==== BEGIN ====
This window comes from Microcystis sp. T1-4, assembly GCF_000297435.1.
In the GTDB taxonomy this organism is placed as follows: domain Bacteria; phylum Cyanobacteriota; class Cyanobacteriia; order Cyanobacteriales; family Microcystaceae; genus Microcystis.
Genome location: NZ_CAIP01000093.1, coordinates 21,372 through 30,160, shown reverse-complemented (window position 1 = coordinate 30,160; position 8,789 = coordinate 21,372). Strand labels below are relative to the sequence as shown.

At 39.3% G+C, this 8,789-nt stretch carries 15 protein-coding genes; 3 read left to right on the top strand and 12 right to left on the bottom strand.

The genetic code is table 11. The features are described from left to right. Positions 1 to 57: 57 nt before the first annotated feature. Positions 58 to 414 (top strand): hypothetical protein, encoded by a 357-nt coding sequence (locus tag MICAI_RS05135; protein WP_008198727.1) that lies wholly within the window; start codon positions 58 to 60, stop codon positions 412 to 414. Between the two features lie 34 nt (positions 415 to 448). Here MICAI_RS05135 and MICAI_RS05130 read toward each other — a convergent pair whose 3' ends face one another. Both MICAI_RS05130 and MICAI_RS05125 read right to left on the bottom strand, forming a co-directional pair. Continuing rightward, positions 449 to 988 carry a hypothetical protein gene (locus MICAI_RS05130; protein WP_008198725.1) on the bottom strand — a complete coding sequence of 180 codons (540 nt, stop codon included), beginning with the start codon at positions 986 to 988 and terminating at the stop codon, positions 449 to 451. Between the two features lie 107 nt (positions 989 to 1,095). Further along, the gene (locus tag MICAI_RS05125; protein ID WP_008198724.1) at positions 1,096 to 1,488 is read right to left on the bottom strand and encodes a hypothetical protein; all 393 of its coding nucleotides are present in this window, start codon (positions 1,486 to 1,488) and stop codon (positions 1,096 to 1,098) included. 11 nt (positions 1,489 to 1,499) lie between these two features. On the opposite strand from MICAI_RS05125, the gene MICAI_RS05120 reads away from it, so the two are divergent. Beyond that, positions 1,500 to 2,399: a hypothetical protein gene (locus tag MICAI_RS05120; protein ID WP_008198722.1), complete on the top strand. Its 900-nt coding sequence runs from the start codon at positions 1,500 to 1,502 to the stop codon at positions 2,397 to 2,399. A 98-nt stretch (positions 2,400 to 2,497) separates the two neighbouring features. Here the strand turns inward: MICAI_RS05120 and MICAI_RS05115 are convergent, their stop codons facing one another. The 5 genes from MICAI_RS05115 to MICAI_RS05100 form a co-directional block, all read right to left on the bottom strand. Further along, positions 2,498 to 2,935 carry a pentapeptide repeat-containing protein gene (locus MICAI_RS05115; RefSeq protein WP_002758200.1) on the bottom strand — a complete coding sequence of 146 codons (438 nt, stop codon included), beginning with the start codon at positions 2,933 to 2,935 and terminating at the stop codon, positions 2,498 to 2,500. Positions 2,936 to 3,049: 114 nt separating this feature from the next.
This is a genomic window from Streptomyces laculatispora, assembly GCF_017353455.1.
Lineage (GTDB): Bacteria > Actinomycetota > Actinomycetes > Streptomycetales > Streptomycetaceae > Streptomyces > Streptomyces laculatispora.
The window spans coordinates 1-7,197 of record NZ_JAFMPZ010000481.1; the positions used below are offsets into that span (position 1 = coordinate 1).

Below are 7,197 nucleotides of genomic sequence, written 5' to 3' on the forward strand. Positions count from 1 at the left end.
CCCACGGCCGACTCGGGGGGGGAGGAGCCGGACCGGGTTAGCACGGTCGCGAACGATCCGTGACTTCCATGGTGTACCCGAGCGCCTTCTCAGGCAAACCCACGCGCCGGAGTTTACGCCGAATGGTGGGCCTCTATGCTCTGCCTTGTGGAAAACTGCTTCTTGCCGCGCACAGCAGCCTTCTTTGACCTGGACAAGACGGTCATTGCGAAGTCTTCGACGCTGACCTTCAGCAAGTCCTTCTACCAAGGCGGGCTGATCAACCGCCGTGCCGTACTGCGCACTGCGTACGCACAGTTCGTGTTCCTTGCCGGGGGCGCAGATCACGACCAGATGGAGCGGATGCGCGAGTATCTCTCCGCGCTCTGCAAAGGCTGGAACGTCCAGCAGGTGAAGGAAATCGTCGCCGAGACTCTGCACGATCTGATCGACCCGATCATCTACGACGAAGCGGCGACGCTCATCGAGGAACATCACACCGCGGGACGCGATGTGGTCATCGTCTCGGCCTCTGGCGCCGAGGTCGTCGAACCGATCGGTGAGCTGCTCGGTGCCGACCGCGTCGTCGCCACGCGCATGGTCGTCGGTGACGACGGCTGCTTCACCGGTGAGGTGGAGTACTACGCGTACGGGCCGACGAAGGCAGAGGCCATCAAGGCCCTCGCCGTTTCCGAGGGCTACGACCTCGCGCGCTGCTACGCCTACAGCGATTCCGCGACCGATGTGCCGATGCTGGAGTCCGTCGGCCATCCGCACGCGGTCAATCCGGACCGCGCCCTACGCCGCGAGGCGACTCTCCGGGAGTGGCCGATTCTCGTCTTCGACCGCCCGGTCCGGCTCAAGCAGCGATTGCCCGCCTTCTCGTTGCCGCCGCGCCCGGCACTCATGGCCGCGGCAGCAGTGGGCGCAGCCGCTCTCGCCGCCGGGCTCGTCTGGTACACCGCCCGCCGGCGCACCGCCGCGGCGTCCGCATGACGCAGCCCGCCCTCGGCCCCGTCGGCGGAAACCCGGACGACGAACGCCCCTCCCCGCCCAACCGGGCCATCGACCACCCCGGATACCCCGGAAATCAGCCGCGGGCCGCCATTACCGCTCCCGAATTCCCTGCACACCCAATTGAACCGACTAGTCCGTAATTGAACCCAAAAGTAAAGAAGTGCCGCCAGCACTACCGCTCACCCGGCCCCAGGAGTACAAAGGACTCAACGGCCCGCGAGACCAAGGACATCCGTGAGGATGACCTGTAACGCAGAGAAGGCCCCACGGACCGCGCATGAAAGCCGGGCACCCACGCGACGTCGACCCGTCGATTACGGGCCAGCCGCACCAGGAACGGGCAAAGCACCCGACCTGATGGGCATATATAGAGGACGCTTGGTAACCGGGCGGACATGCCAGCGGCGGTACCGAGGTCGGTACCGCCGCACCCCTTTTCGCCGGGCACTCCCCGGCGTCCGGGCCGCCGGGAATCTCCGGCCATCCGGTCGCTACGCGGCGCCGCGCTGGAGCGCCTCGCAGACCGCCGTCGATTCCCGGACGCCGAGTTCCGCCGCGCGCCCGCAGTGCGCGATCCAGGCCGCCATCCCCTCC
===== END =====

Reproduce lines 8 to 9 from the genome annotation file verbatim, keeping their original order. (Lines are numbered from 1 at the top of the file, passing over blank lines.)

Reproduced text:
The window spans coordinates 1-7,197 of record NZ_JAFMPZ010000481.1; the positions used below are offsets into that span (position 1 = coordinate 1).

Below are 7,197 nucleotides of genomic sequence, written 5' to 3' on the forward strand. Positions count from 1 at the left end.